Put simply, broadband competition in the United States is currently robust, innovative, and successful. But this state of vibrant competition is at risk from recent and forthcoming regulations. Without a course correction, we are likely to see slowing or shrinking broadband investment, reduced innovation, and the exit of small and rural providers.

II. The Broadband Market Is Competitive and Dynamic

By all relevant measures, U.S. broadband competition is vibrant and has increased dramatically since the COVID-19 pandemic. Since 2021, more households are connected to the internet, broadband speeds have increased, prices have fallen, more households are served by more than a single provider, and new technologies like satellite and 5G have expanded internet access and intermodal competition among providers.

A. Access and Adoption

By any reasonable measure today’s U.S. broadband market is an incredible success. Nearly the entire country has access to at-home internet, a vast majority has access to high-speed internet, and much of the country has access to these speeds from three or more providers. Nevertheless, criticisms of the current state of broadband deployment claim that too few Americans have affordable access to adequate broadband speed and capacity and that this, in turn, is the result of insufficient competition among broadband providers.[17] For example, in her speech announcing the FCC’s most recent process to regulate internet services under Title II, Chair Rosenworcel claimed that 80% of the country faces a monopoly or duopoly for download speeds of 100 Mbps or greater.[18] These claims are belied by widespread broadband adoption and competitive markets.

FIGURE 1: US At-Home Internet Access and Adoption, 2021

SOURCE: U.S. Census Bureau, American Community Survey

The U.S. Census Bureau’s American Community Survey reports that 97.6% of households have access to at-home internet and 92.6% use the internet at home (Figure 1).[19] While a large majority with at-home internet get it through a broadband subscription, a substantial minority access the internet from their mobile wireless providers. A small number (2.3%) claim they can access the internet at home without paying for a subscription. This likely includes multi-family units, as well as student and senior housing in which broadband access is included in the rent. Among the 7.4% who do not use an at-home internet connection, two-thirds indicate that internet access is available, but they have chosen not to adopt it.[20]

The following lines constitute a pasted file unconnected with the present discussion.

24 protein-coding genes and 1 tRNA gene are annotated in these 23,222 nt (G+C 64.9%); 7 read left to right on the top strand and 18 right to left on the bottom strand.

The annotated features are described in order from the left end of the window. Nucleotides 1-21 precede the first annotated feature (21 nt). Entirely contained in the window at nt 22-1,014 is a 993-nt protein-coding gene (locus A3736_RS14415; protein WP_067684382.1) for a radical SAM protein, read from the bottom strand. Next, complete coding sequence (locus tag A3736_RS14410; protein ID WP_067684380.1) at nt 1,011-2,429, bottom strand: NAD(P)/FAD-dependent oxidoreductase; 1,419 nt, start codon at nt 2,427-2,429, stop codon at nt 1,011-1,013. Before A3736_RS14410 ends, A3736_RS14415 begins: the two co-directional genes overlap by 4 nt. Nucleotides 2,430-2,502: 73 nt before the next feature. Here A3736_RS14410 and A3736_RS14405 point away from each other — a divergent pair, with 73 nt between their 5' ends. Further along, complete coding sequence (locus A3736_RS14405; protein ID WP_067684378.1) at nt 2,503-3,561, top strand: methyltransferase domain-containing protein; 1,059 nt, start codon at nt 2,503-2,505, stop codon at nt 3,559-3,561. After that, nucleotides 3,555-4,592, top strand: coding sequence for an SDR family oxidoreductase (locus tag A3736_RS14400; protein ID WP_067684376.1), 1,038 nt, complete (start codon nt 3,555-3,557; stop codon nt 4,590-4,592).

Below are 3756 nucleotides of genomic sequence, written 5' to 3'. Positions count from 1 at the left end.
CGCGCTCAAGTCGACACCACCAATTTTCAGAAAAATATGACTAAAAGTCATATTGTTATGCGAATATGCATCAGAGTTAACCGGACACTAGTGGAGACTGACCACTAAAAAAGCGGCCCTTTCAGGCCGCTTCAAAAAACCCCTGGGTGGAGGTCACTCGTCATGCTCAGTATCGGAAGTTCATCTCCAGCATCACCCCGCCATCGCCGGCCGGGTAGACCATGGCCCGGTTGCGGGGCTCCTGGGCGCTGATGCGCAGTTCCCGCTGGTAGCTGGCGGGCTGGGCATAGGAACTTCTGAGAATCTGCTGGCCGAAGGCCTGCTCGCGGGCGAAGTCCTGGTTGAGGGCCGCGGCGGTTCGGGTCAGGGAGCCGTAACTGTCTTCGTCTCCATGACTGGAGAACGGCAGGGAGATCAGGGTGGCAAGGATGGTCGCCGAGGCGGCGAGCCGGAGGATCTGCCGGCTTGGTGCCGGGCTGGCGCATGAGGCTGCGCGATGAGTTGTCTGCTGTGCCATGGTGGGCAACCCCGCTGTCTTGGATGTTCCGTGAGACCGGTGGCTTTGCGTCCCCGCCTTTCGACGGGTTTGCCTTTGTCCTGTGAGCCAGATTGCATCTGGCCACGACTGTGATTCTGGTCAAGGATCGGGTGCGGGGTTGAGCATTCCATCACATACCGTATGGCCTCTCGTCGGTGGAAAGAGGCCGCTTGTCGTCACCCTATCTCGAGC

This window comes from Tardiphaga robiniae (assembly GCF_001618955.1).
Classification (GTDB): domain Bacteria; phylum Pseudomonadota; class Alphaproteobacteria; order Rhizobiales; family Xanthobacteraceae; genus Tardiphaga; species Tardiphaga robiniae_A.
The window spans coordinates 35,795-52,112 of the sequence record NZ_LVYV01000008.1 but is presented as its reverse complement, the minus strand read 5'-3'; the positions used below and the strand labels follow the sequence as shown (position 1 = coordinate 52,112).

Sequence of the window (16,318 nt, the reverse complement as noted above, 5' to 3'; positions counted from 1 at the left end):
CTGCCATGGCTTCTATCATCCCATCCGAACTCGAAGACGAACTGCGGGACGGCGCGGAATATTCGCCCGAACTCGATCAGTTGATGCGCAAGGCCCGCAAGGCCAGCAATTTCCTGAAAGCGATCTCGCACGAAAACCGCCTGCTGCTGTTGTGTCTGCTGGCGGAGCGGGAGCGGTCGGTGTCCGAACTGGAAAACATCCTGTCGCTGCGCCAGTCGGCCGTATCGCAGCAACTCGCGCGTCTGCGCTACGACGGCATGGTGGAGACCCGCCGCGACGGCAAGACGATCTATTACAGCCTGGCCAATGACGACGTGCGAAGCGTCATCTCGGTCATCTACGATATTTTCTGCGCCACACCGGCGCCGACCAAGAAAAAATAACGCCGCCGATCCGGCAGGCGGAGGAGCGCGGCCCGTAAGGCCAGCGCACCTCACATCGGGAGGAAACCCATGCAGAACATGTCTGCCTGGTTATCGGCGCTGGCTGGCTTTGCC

In 2021, approximately 97 percent of 3- to 18-year-olds had home internet access, according to the National Center for Education Statistics. This represents a five-percentage-point increase since 2016.[21]

Until March 2024, the FCC defined high-speed broadband as internet service that offered speeds of at least 25/3 Mbps.[22] The IIJA defines a location as “unserved” if it has no internet connection available or only has a connection offering speeds of less than 25/3 Mbps.[23] A location is considered “underserved” if the only options available offer speeds of less than 100/20 Mbps.[24]

As shown in Figure 2, smaller households with relatively simple needs can generally access the internet productively with download speeds of less than 100 Mbps, or even 25 Mbps. The third iteration of the National Broadband Map, released in November 2023, indicated:[25]

  • 8% of locations have access to connections of 25/3 Mbps or greater;
  • 5% of locations have access to speeds of 200/25 Mbps or greater;
  • 5% of locations have access to 1000/100 Mbps speeds; and
  • Only 6.2% of locations are unserved, and 2.6% are “underserved” with connections of less than 100/20 Mbps, as those terms are defined in the IIJA.

FIGURE 2: FCC Recommended Internet Speeds and US Household Access, 2021

SOURCE: Allconnect, ‘Everything You Need to Know;’ FCC, ‘Fixed Broadband Deployment’

FIGURE 3: Typical Maximum Download Speed by Connection Type, 2021 (Mbps)

SOURCE: HighSpeedInternet.com, ‘What Type of Internet Do You Have?’

The FCC reports that more than 90% of U.S. households have access to speeds of 100 Mbps or greater, and nearly 90% have access to 1 Gbps or greater (Table 1).[26] Fewer than 4% of U.S. households lack access to at least 30 Mbps download speeds via fixed broadband.

TABLE 1: US Household Internet Access by Download Speed, 2021

SOURCE: FCC, ‘International Broadband Data Report’[27]

Some note that, while high-speed connections are available across nearly the entire country, in many cases, only a single provider offers such speeds. This, such critics assert, suggests insufficient competition among providers of high-speed internet. For example, regarding 100 Mbps service, FCC Chair Rosenworcel claimed that “only half of us can get it from more than a single provider. Only one-fifth of the country has more than two choices at this speed.”[28]

This provides a misleading sense of the rate of high-speed broadband deployment and the scope of availability. The most recent information from the FCC on broadband deployment across the United States suggests that 90% of the population in 2021 was served by one or more providers offering 250/25 Mbps or higher speeds (Table 2).[29] That is more than double the population share five years earlier, when only 44% of the population had access to such speeds.[30] In 2019, the FCC did not report the share of population with access to 1,000/100 Mbps speeds or greater. By 2021, 28% of the population had access to gigabit download speeds.[31]

Moreover, Table 2 shows that, in 2021, more than 85% of the population was covered by two or more fixed-broadband providers offering 25/3 Mbps or greater speeds, and more than 60% of the country was covered by three or more providers providing such speeds. Moreover, if satellite and 5G providers are included, close to 100% of the country is served by two or more high-speed providers.